The Cybersecurity Maturity Model Certification (CMMC) Accreditation Body held a Town Hall Apr. 27 to present updates on the progress of the CMMC roll-out and some insight into the Defense Industrial Base Cybersecurity Assessment Center (DIBCAC) assessments.
The CMMC-AB’s recently appointed CEO Matt Travis kicked off the virtual event.
Travis talked about importance of the DIB to the DoD’s mission and national security and why CMMC is a need.
“If what you did wasn’t important, we wouldn’t be asking you to take these steps to improve your baseline in cybersecurity,” he said.
He also talked about the AB’s future goals to ensure the entire ecosystem is successful in bringing together the defense industry and government to ensure everyone is satisfied with how CMMC is being implemented.
- the overall strategic goal of delivering this ecosystem of CMMC,
- ensuring the AB is doing what it can to get individuals and organizations certified, including building the data foundation, legal factors & policies, etc.,
- onboarding professional staff to build the internal infrastructure and transition the current AB to the “Board of Directors” role it was intended to fill,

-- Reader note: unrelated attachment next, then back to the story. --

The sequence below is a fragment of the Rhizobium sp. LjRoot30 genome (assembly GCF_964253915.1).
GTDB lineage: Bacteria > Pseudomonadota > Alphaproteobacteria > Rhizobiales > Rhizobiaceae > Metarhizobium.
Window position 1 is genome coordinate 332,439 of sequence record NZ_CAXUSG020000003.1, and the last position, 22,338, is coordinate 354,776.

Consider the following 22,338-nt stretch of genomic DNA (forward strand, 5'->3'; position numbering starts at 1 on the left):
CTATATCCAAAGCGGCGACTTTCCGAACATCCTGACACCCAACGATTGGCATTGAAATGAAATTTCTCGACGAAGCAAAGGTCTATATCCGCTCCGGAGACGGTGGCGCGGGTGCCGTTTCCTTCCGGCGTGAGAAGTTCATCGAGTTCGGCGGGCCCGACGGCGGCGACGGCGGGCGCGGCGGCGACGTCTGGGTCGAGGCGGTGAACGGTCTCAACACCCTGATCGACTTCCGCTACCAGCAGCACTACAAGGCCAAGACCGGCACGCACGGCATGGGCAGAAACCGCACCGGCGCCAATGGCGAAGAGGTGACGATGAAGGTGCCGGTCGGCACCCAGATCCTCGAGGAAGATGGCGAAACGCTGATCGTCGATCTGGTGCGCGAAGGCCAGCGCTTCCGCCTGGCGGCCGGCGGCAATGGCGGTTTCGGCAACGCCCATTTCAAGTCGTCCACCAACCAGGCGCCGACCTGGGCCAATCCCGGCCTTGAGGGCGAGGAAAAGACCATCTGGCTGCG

- maturing the AB to facilitate it accreditation and certification at ML3, and
- advocating for industry in reducing the cost as much as possible.
Travis stressed that the AB will be accessible and transparent. He encouraged honest feedback and promised to make ethical standards clearer and address potential conflict of interest issues in the future. The AB will continue to run monthly Town Halls and share information about progress as much as possible.
DIBCAC Director Darren King presented information on how the organization is approaching assessments for small businesses interested in becoming Certified 3rd Party Assessor Organizations (C3PAOs). The assessment process from start to certification takes approximately 6 weeks, he said. DIBCAC typically conducts a Certification Assessment Readiness Review (CARR) two week ahead of a schedule assessment to look over documentation and ensure the organization is ready to be assessed. In this process, they’re checking to ensure the SSP, policies, and procedures are not in draft and match up with each other, that the scope of the program is clear, POAMs are ready and that assessors can easily determine who to interview and what to test.
The standards used for assessment are the same across all organizations:
- CMMC Version 1.02
- CMMC Level 3 Assessment Guide Version 1.10
- CMMC Glossary and Acronyms
- CMMC Appendices Version 1.02
- CMMC Errata Version 1.10
King strongly recommended organizations conduct a self-assessment to get a clear idea of what they need to add or improve prior to an official assessment.
King also stressed a few important areas that have traditionally been the most challenging for companies:
- Documentation – If you SSP, policies and procedures are clearly and comprehensively documented, it sends the message to the assessors that you know what you’re doing and have your program together. All documentation must be completed, not in draft, and it’s important that your employees are reading and following that documentation.